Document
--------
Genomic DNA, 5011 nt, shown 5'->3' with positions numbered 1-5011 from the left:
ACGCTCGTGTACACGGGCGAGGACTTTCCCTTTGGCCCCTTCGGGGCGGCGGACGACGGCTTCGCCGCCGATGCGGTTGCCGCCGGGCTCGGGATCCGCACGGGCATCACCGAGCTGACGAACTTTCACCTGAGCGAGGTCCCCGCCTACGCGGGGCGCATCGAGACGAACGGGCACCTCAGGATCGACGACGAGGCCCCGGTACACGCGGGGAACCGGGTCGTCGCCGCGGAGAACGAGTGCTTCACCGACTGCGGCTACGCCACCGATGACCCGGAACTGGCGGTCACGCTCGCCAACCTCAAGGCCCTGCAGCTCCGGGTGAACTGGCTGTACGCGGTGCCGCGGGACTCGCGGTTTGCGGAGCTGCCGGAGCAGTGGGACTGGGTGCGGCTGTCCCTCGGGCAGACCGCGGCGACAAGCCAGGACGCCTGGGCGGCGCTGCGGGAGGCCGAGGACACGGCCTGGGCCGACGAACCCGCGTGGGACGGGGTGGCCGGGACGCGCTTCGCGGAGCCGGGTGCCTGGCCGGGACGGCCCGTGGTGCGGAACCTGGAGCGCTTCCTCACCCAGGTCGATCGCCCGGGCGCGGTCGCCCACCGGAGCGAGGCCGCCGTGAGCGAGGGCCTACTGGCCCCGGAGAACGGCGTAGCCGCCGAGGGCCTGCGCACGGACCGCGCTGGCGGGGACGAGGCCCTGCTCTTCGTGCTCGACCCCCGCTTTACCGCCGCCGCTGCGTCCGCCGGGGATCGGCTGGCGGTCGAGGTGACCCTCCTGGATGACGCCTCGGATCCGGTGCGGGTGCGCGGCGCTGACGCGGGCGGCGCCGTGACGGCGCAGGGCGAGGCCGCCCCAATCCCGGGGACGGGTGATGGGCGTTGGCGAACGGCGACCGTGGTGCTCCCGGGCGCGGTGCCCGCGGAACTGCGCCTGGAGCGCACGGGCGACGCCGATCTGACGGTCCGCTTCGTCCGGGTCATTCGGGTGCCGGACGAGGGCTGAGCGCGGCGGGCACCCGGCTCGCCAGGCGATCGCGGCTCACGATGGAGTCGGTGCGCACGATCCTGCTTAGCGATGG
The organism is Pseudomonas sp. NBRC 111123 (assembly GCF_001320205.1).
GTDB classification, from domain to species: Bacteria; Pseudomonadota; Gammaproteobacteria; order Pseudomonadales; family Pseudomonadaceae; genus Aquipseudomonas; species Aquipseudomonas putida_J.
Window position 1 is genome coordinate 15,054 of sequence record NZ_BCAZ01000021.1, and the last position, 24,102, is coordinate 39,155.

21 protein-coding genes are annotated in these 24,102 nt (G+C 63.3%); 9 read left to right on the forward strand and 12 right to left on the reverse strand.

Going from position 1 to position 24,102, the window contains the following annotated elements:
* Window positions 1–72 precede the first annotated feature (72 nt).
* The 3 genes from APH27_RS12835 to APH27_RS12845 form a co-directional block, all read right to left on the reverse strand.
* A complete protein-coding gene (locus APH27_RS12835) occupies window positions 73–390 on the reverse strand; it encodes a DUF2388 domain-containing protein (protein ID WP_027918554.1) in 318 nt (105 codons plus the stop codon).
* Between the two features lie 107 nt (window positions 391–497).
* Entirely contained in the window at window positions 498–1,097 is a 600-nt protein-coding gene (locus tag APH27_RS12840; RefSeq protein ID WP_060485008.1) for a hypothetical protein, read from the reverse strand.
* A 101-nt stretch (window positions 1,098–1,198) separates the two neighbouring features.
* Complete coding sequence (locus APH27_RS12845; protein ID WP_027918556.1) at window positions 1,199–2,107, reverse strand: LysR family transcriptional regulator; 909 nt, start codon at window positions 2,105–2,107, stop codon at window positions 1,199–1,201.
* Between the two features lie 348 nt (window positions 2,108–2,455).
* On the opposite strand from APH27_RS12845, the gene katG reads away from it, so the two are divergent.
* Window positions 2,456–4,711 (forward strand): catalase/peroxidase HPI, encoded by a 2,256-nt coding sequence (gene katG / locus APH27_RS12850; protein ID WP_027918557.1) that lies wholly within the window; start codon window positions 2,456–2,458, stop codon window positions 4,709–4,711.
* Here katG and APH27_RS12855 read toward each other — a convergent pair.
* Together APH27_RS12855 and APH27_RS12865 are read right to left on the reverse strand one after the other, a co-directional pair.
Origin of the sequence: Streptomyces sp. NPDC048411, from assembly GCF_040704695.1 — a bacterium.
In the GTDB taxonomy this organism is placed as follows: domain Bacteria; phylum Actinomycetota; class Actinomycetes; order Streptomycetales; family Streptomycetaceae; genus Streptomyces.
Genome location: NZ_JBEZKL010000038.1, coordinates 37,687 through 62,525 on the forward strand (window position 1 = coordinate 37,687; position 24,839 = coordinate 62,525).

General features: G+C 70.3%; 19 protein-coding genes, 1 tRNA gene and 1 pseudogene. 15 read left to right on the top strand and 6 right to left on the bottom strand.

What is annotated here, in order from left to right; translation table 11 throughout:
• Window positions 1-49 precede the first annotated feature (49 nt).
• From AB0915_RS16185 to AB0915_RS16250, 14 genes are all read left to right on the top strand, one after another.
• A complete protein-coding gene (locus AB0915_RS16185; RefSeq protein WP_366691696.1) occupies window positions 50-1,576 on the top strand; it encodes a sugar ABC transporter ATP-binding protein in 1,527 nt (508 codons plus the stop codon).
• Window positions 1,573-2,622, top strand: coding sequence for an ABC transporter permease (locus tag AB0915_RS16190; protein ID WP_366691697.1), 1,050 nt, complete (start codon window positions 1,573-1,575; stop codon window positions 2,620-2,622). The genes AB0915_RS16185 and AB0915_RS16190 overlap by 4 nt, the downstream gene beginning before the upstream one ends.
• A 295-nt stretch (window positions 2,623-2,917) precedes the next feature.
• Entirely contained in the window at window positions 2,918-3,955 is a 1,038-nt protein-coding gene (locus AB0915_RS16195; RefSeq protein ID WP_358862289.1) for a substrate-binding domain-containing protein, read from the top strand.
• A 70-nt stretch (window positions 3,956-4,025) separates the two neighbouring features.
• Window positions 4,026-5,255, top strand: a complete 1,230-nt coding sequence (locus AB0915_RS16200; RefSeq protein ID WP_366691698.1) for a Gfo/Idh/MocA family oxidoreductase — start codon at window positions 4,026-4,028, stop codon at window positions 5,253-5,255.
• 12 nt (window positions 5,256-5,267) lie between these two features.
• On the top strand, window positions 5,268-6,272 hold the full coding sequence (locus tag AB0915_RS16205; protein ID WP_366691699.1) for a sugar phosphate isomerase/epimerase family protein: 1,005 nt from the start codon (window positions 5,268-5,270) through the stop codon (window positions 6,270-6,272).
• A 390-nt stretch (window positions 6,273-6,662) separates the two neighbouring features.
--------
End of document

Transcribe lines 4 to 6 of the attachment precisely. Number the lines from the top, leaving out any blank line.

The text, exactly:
GTDB classification, from domain to species: Bacteria; Pseudomonadota; Gammaproteobacteria; order Pseudomonadales; family Pseudomonadaceae; genus Aquipseudomonas; species Aquipseudomonas putida_J.
Window position 1 is genome coordinate 15,054 of sequence record NZ_BCAZ01000021.1, and the last position, 24,102, is coordinate 39,155.

21 protein-coding genes are annotated in these 24,102 nt (G+C 63.3%); 9 read left to right on the forward strand and 12 right to left on the reverse strand.